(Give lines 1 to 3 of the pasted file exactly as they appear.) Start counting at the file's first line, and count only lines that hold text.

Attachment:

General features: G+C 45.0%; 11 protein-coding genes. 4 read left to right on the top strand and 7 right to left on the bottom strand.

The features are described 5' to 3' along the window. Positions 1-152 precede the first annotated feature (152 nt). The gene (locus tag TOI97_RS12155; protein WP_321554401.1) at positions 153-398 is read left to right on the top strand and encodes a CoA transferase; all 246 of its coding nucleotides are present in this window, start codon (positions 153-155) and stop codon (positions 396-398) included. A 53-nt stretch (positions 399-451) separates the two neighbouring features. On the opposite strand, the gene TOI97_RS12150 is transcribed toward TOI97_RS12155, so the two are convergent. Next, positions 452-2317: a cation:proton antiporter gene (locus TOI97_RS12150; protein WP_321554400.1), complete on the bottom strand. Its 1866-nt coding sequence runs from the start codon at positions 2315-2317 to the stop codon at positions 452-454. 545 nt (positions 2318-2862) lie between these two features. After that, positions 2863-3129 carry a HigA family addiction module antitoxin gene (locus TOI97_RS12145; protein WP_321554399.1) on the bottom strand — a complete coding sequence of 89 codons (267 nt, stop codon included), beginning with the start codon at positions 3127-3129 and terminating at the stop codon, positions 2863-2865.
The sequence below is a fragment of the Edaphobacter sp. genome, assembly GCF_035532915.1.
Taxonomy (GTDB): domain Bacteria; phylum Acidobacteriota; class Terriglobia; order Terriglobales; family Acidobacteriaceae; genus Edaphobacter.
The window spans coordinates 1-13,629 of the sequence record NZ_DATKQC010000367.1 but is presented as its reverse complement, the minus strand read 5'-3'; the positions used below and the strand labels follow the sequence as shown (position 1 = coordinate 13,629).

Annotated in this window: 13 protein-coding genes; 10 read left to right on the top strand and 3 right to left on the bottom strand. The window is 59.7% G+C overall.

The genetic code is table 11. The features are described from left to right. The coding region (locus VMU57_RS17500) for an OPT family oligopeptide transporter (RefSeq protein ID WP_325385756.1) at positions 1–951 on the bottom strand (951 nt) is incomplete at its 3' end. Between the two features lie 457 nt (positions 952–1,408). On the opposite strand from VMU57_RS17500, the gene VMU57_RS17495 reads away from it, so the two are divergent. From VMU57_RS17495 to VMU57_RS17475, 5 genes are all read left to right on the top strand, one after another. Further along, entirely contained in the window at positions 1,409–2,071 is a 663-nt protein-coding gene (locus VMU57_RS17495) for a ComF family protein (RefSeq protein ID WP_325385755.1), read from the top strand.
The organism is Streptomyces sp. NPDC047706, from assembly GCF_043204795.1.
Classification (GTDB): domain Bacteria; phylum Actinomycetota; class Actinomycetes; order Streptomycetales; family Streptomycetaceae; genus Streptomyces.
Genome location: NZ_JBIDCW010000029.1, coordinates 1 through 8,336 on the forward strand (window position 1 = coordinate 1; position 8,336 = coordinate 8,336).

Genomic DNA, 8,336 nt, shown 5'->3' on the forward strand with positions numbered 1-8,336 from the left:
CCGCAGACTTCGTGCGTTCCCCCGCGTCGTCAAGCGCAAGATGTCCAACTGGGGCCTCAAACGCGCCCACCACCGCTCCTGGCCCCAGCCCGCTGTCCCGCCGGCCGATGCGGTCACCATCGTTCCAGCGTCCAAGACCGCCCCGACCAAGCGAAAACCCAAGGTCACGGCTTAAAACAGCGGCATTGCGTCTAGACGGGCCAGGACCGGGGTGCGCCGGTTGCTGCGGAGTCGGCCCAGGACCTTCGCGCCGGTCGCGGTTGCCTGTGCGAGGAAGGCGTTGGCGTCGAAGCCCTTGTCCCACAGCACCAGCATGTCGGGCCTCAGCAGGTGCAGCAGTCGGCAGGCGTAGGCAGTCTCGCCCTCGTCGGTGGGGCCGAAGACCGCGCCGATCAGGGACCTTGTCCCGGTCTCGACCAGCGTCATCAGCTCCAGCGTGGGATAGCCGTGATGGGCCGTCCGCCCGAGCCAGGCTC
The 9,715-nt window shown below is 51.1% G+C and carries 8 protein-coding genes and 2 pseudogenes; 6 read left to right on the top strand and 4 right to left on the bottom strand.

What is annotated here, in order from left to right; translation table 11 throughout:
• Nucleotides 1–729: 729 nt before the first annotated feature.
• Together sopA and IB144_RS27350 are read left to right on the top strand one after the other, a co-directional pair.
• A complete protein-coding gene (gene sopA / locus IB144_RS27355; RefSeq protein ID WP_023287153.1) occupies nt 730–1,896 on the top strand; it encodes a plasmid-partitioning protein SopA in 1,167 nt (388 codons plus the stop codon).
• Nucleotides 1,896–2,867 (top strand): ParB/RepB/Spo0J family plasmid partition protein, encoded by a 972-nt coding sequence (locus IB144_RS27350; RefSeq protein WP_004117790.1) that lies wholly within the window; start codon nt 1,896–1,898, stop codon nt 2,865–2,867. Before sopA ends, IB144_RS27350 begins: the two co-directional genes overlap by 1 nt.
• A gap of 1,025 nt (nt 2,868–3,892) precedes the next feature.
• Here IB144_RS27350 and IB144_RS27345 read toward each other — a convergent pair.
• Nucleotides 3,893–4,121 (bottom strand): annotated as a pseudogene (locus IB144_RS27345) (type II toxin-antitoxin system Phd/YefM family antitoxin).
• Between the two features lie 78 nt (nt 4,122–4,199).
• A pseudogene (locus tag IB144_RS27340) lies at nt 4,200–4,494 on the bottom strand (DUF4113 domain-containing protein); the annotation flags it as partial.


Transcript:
General features: G+C 45.0%; 11 protein-coding genes. 4 read left to right on the top strand and 7 right to left on the bottom strand.

The features are described 5' to 3' along the window. Positions 1-152 precede the first annotated feature (152 nt). The gene (locus tag TOI97_RS12155; protein WP_321554401.1) at positions 153-398 is read left to right on the top strand and encodes a CoA transferase; all 246 of its coding nucleotides are present in this window, start codon (positions 153-155) and stop codon (positions 396-398) included. A 53-nt stretch (positions 399-451) separates the two neighbouring features. On the opposite strand, the gene TOI97_RS12150 is transcribed toward TOI97_RS12155, so the two are convergent. Next, positions 452-2317: a cation:proton antiporter gene (locus TOI97_RS12150; protein WP_321554400.1), complete on the bottom strand. Its 1866-nt coding sequence runs from the start codon at positions 2315-2317 to the stop codon at positions 452-454. 545 nt (positions 2318-2862) lie between these two features. After that, positions 2863-3129 carry a HigA family addiction module antitoxin gene (locus TOI97_RS12145; protein WP_321554399.1) on the bottom strand — a complete coding sequence of 89 codons (267 nt, stop codon included), beginning with the start codon at positions 3127-3129 and terminating at the stop codon, positions 2863-2865.
The sequence below is a fragment of the Edaphobacter sp. genome, assembly GCF_035532915.1.